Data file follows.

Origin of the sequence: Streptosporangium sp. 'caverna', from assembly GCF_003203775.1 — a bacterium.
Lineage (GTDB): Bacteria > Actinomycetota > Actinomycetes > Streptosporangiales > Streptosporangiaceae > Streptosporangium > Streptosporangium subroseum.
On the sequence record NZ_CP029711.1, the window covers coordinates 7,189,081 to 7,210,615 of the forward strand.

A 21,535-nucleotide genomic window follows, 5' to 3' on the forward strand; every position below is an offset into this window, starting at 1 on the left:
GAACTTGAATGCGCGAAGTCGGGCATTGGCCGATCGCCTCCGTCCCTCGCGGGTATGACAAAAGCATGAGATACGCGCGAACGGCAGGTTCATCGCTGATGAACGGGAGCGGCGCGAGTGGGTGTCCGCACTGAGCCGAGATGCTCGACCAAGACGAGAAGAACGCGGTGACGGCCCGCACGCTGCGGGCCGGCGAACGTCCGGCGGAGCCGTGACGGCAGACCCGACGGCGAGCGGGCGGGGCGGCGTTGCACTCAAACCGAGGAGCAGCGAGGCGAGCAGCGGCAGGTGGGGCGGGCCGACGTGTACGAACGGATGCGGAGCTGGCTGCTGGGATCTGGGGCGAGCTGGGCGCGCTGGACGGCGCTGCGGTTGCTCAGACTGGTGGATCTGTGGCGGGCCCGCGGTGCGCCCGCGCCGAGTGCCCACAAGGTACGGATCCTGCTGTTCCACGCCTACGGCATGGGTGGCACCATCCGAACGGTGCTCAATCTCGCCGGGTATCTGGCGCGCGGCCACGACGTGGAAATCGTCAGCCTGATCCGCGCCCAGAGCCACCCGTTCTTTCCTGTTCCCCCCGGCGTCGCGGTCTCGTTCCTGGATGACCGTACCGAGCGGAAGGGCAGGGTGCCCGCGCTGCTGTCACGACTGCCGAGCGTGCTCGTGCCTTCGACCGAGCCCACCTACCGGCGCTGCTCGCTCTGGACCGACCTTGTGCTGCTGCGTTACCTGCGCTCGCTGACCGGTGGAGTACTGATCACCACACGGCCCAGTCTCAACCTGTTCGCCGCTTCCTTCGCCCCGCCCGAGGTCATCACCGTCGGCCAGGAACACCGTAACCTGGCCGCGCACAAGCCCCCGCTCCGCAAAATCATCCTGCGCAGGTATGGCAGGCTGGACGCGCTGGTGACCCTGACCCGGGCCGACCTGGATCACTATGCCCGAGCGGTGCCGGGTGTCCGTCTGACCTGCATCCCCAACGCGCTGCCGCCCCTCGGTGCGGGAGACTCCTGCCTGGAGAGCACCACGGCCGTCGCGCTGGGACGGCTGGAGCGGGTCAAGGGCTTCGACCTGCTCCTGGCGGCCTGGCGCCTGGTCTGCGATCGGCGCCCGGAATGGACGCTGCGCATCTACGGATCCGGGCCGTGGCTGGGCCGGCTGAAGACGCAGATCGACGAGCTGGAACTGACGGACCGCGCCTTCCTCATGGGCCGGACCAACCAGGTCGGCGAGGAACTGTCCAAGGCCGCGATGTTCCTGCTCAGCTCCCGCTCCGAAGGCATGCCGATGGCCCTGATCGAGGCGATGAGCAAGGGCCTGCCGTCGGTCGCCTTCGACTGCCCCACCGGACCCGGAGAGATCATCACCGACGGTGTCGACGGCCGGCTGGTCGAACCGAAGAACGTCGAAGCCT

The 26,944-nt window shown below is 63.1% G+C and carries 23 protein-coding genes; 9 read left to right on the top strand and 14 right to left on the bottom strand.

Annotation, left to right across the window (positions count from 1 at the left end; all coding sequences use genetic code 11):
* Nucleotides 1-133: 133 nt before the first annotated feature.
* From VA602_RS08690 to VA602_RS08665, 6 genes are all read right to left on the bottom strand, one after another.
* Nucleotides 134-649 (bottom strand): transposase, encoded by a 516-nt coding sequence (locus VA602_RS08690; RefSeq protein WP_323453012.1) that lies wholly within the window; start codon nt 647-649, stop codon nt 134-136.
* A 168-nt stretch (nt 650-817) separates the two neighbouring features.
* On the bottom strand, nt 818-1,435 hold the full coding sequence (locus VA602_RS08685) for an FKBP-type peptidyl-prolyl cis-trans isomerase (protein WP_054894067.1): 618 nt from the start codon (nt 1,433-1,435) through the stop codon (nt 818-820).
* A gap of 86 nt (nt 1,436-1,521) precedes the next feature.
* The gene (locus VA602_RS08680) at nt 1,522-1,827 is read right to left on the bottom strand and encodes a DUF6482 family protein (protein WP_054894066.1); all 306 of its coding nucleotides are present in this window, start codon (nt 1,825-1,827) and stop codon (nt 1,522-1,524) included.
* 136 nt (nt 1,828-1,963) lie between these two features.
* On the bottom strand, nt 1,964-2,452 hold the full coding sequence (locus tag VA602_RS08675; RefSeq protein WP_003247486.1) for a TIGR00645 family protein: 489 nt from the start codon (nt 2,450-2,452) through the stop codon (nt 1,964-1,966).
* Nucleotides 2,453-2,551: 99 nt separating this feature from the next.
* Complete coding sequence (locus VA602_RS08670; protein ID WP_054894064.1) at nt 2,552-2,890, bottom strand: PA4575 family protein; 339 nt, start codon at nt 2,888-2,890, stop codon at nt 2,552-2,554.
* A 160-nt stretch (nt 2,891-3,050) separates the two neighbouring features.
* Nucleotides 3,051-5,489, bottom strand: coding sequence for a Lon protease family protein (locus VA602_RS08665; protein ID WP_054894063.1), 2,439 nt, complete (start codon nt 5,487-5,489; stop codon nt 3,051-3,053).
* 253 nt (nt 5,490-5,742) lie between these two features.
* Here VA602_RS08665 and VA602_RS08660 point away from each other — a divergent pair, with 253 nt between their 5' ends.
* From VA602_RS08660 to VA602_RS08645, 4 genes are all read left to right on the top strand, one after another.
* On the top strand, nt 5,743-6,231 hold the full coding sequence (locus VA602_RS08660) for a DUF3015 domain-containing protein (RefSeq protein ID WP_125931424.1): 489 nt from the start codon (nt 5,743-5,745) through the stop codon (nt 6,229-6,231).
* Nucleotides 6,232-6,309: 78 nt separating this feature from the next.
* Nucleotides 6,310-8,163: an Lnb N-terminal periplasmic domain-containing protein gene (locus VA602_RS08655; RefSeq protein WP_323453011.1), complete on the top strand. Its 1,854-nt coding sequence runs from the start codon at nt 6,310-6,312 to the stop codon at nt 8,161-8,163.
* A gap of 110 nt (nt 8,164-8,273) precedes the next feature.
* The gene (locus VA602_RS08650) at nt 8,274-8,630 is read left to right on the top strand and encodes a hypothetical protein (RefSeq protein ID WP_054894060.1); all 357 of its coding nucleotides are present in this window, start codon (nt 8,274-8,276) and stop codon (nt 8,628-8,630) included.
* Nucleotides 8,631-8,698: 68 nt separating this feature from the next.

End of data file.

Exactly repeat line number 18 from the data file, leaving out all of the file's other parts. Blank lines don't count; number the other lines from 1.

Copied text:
* Complete coding sequence (locus VA602_RS08670; protein ID WP_054894064.1) at nt 2,552-2,890, bottom strand: PA4575 family protein; 339 nt, start codon at nt 2,888-2,890, stop codon at nt 2,552-2,554.